Our regular readers are probably familiar with Kaggle and its machine learning contests. In the past, we enterred its competitions to polish our skills and test our product in a challenging environment. This time, as we are about to release the first official release of Dataiku's Data Science Studio, we thought it would be nice to team up with external kagglers (Christophe Bourguignat and Kenji Lefèvre) and confirm that our product was indeed making it possible for a team of datascientists to work together efficiently on a complex project. Spoiler alert : it held promise, but that will be the subject of my next post. <!--more-->
We chose the Personalized Web Search challenge, organized by the Russian web search engine Yandex. The contest is about optimizing Yandex search result pages, by reordering the hit results according to the personal preferences of the user. The contest rang a bell as re-ranking is a subject that comes up quite frequently with our e-commerce customers. It was a great occasion for us to measure and consolidate our expertise on the subject.
The contest ended up last week, and -dramatic drum roll- we won the first prize1.
This experience was extremely rewarding to say the least. We all gained a lot of experience, and if the secret of success is to learn from your failure, it sure is much sweeter to learn from your wins. One blog post is a bit too short to list up everything we learnt, so this post will be the first of a series.
Disclaimer This blog is addressed to a broader audience than Kagglers. For this reason, the contents of these blog posts will not contain all the required information to reproduce our solution, however the ACM workshop paper will.
Let's assume we are in charge of a search engine. If it is a web search engine, we want to improve our user satisfaction. If it is powering an e-commerce website we might want to optimize our margin. In any case, how can we measure our engine's effectiveness? How can we improve it?
The key to these questions is log analysis. One can just take a look at the rank of the URLs which have been clicked in the past. A good search engine is expected to put the URLs most likely to be clicked at the top of the search result page. Kaggle's contest used a formula called Normalized Discounted Cumulative Gain or NDCG, that have been crafted precisely to capture this idea.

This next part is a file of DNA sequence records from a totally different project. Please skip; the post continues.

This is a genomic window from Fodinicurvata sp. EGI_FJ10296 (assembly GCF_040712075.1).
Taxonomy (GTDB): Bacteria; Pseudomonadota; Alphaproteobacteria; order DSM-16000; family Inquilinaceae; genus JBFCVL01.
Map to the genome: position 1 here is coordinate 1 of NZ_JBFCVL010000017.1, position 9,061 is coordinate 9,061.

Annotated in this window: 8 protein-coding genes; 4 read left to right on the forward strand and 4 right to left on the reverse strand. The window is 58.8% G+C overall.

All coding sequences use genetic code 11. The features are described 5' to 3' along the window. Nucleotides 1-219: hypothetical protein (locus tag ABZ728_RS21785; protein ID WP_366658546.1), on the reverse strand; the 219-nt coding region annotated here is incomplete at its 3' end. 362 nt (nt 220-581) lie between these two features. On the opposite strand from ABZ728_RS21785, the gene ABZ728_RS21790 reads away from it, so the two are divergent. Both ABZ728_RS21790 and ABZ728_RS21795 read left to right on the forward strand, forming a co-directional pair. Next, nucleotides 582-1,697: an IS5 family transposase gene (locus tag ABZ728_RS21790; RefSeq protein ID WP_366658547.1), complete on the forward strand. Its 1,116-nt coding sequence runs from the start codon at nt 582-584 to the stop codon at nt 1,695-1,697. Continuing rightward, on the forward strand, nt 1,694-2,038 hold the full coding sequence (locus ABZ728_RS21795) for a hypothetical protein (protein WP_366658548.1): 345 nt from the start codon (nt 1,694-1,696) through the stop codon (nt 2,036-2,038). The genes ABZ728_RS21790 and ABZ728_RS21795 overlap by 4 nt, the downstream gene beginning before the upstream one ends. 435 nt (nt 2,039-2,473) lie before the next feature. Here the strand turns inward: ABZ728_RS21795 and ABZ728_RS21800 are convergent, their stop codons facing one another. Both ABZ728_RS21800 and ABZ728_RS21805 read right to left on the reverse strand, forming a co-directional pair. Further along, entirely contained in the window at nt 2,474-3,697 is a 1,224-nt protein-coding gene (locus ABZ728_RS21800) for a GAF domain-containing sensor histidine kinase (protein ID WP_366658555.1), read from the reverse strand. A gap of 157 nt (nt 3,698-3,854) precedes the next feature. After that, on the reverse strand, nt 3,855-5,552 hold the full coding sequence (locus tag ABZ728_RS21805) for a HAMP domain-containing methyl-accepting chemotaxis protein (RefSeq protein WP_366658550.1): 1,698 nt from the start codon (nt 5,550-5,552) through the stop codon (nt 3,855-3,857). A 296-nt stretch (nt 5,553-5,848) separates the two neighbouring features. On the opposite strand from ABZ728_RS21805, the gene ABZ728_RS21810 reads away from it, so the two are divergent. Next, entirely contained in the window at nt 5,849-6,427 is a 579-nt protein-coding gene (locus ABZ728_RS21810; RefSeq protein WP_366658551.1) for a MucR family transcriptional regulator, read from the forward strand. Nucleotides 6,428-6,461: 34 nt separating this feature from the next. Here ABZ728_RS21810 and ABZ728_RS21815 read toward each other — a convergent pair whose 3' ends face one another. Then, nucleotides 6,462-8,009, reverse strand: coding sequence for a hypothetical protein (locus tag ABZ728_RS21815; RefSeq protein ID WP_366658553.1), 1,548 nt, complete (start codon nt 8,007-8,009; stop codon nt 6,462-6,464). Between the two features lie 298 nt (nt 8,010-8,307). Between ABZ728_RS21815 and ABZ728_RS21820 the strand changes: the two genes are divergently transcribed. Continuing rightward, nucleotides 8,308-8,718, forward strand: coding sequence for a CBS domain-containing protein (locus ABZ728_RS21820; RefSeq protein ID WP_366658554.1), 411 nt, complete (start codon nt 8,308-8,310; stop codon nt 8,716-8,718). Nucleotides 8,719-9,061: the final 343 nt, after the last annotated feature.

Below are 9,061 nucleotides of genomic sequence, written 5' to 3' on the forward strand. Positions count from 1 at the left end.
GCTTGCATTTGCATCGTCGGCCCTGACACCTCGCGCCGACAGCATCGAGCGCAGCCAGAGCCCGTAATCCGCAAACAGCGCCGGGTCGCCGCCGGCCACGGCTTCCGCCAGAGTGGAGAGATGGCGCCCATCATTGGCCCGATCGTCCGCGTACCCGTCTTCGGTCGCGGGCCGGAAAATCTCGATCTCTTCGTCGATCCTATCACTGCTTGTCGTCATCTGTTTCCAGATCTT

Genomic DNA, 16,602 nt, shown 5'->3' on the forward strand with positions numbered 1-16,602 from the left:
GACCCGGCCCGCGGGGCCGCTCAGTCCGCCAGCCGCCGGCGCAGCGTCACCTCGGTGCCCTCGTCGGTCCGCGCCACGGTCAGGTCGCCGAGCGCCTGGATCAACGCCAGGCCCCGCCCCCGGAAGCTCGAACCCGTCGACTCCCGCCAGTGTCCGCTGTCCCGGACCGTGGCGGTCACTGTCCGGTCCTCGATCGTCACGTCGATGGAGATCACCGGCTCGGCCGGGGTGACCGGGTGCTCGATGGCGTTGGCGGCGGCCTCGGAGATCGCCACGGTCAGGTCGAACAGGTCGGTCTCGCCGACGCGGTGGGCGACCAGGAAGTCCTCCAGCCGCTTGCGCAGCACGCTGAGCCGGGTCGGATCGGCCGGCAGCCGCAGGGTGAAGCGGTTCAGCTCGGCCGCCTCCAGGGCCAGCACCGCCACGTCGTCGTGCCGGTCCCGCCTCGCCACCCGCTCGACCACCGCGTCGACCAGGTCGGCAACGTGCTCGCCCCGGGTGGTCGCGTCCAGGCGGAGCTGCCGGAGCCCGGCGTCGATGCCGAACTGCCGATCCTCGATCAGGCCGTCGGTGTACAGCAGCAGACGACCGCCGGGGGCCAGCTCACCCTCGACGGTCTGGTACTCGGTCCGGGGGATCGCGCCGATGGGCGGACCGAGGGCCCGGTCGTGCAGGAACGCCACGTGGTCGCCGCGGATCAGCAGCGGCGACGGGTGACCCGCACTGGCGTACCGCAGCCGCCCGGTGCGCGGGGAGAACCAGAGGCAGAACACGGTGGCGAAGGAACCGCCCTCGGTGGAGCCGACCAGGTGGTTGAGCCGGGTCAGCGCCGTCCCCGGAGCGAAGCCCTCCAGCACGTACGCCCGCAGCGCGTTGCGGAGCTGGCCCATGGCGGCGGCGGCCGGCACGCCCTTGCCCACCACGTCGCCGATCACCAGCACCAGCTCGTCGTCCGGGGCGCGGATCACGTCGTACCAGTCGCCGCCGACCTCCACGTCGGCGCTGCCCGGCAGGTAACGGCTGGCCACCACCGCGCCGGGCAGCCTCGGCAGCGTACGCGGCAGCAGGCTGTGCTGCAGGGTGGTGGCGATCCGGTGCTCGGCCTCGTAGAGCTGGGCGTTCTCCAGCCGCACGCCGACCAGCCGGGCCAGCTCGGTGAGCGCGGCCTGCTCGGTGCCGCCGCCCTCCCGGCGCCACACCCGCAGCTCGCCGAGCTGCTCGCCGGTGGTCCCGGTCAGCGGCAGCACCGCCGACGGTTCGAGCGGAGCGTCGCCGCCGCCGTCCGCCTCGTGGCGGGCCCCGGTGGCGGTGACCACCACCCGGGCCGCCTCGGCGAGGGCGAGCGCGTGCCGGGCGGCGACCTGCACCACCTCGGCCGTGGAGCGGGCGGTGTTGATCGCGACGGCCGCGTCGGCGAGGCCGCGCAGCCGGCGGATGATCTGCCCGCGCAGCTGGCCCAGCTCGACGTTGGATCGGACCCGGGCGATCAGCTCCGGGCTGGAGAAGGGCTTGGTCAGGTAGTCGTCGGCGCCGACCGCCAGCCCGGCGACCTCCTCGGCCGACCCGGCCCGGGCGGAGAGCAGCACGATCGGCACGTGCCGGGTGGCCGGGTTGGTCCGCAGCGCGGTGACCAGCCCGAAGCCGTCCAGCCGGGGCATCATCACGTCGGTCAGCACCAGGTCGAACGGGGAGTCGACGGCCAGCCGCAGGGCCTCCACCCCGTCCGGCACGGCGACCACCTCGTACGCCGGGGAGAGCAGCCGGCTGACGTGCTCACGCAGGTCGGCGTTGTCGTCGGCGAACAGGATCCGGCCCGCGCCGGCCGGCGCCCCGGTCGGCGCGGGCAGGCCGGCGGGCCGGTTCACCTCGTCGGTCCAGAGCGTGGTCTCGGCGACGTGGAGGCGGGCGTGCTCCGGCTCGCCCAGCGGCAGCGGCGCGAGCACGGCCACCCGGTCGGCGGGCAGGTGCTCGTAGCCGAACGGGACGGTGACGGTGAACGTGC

As an extra refinement it is possible to put some hierarchy on the quality of those clicks.
For instance, in e-commerce, one could give a greater score to clicks that eventually got converted into a sale. In the case of Web search, a common trick is to use the so-called dwell-time as a measure of conversion. The idea is simple : if a user performs a new query a couple of seconds after having clicked on a URL, he was probably not satisfied by the result. Yandex's contest took the dwell-time in account to associate a score of 0, 1 or 2 to each clicks.
For this contest, Yandex provided around 16 GB of log-like data. The log contains the search history of 5,736,333 users for a period of 27 days. That's 21,073,569 queries, with for each query :
In addition to this historical data, test sessions were picked within Day 28 to Day 30 and supplied in a separate file.The goal of the contest was to fix the order of the URLs in the test sessions to obtain the greatest NDCG possible.
All of this data was anonymized by replacing all piece of information (users, urls, terms, domains, queries) by an id. While contestants may have felt this obfuscation was frustrating and counterproductive, it was not an option for Yandex to do differently. In 2006, for research purposes, AOL disclosed such a web search log, except that only usernames were replaced by IDs. The websphere rapidly started identifying some of the users appearing in the log, just by looking at the queries they performed. The story ended up with a class action against AOL.
Let's stop here for a minute.